Wednesday, May 23, 2012

Say hello to turnips

Next to okra, turnips are probably my second least favorite vegetable.  I once attended a Thanksgiving dinner where food was served family style and I reached for the bowl with the big pile of what I thought was mashed potatoes and scooped out several heaping ladles onto my plate (can't get enough of those mashed potatoes!).  When I took the first forkful loaded with melted butter and gravy (these were my pre-vegan years), I nearly choked from the unexpected bitterness.  What evil mind would concoct such cruel deception?  And for Thanksgiving no less!  No Thank You.

It took me awhile to get that dreadful taste out of my mouth.  Many years, in fact.  I now find myself surprised to be trying turnips again.  Perhaps my tastes have changed, somewhat, as I've developed an affinity for bitter foods such as broccoli rabe and dandelion greens.  And I've also learned how to mellow flavors by combining them with their opposites.  In the case of bitter turnips, I thought, why not try mixing them with sweet potatoes?  Not the orange yams, but the Japanese sweet potato with purple skin and white flesh that tastes almost marshmallowy when cooked.  So this was my experiment for this week's menu.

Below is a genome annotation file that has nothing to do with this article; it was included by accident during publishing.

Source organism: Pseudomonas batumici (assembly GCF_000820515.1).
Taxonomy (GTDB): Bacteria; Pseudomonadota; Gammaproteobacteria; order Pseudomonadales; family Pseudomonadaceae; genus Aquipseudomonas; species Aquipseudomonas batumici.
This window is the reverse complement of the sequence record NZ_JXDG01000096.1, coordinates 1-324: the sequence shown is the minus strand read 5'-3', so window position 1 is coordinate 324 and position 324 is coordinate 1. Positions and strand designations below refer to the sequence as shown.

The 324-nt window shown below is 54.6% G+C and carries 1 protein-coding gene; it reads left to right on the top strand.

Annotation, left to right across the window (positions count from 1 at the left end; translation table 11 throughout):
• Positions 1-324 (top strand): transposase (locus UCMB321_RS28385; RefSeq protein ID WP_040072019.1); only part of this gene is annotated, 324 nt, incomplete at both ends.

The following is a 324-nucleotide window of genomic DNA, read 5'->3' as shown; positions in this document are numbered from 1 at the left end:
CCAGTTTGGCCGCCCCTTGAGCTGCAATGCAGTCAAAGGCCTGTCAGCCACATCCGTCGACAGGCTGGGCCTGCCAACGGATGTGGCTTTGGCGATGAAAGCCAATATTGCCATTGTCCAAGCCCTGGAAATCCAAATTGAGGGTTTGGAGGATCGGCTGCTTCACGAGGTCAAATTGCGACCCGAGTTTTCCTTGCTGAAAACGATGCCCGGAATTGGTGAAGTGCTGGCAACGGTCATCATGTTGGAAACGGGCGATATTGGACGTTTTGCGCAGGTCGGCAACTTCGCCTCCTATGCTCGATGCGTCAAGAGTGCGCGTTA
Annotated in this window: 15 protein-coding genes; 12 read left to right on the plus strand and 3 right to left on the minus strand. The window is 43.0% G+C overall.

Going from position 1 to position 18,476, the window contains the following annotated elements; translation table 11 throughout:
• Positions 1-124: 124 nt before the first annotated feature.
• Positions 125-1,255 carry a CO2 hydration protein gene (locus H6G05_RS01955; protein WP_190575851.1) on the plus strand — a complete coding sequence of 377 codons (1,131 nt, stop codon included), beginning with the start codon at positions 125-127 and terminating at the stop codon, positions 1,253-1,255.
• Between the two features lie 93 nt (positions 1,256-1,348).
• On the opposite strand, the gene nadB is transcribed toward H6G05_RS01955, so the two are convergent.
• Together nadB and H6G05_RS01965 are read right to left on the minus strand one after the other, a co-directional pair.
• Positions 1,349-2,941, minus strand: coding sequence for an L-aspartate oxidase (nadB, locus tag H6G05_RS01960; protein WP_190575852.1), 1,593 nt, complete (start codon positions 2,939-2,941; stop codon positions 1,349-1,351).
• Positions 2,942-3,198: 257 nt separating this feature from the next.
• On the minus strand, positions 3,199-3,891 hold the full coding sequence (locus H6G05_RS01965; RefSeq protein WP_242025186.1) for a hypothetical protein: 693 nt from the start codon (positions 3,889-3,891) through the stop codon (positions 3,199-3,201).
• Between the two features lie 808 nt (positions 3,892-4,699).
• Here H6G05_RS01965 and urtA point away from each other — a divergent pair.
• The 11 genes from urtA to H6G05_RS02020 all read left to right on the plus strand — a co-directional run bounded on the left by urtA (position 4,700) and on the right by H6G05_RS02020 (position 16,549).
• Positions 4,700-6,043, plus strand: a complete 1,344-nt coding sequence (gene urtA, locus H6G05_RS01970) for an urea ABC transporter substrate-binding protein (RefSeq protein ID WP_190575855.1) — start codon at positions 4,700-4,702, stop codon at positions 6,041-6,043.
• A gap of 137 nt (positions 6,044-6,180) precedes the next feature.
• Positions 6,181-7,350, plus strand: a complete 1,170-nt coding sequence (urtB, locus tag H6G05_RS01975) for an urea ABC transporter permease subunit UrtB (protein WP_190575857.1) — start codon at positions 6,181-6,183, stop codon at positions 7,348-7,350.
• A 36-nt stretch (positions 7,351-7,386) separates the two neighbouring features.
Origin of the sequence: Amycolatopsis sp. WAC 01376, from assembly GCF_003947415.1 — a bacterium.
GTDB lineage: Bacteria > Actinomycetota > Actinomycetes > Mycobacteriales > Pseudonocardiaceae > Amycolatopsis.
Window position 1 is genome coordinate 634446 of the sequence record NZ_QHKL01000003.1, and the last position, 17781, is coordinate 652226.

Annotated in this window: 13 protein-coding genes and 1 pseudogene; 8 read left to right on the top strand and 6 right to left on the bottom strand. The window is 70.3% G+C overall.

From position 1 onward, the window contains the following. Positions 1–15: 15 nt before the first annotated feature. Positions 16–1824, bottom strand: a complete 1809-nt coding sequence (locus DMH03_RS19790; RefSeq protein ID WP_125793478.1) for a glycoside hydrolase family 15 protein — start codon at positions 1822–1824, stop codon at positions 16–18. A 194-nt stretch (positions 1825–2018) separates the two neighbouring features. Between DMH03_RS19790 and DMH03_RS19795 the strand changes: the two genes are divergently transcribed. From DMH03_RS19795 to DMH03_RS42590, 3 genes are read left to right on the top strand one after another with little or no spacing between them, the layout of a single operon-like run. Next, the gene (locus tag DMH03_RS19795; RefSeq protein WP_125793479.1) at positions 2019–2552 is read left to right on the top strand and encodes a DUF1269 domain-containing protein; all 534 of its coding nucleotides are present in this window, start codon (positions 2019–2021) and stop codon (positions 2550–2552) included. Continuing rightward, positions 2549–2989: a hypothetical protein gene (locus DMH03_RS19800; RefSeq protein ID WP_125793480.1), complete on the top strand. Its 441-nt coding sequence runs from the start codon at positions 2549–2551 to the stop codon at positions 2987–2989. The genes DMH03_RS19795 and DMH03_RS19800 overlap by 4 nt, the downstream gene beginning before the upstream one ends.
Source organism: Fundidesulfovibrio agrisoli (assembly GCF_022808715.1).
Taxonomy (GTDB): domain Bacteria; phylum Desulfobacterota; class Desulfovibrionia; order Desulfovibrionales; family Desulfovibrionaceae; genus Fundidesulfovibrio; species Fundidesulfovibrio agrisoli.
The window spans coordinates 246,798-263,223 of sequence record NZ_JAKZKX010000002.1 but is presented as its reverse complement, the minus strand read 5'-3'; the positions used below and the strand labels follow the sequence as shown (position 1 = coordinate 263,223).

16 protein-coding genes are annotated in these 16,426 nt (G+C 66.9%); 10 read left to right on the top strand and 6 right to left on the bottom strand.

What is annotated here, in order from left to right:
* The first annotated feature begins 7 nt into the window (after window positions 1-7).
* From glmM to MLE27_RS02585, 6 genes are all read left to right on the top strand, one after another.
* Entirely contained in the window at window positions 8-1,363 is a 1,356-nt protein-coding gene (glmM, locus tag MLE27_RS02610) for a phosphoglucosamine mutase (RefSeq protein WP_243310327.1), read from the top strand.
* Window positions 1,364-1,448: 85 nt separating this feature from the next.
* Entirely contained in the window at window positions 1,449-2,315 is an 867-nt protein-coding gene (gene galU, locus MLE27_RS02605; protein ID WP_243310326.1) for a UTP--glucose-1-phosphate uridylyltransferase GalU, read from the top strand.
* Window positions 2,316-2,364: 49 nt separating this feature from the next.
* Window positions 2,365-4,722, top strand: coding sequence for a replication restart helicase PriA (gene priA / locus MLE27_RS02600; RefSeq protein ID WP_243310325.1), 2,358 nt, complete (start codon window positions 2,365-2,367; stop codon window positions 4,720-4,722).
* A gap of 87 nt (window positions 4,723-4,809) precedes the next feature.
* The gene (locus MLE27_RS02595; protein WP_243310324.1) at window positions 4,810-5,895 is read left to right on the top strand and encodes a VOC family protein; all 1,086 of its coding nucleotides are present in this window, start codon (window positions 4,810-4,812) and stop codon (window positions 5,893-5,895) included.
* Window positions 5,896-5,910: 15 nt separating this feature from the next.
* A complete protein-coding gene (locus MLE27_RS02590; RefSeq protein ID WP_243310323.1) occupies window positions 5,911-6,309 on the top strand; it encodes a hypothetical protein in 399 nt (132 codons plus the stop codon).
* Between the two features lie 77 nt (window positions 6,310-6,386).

The first entree features pan-seared tempeh with a silky piccata sauce accompanied by steamed asparagus and mashed sweet potato, turnip, and yukon gold potato.  Turnips are high in Vitamins B and C, they have more fiber than potatoes, and are lower in calorie, so adding them to the mash is a nice way to reduce carbs and get some health benefits at the same time.  Plus, as I mentioned, the bitterness is mellowed when combined with the other root vegetables.  Success!

Since it's been a rainy week here in Well on Wheels land, I made two entrees that are perfect for curling up with.  I love curry, so the spices in the Spinach and Chickpea Coconut Curry were warming and soothing.

The last entree was Fire-Roasted Tomato Black Bean Chili with Adobo.  I'm really loving the new Muir Glen adobo fire-roasted tomatoes which I've been using in chilis and soups.  It adds a rich depth of flavor and really boosts the firey kick.  Again, another great rainy day meal.

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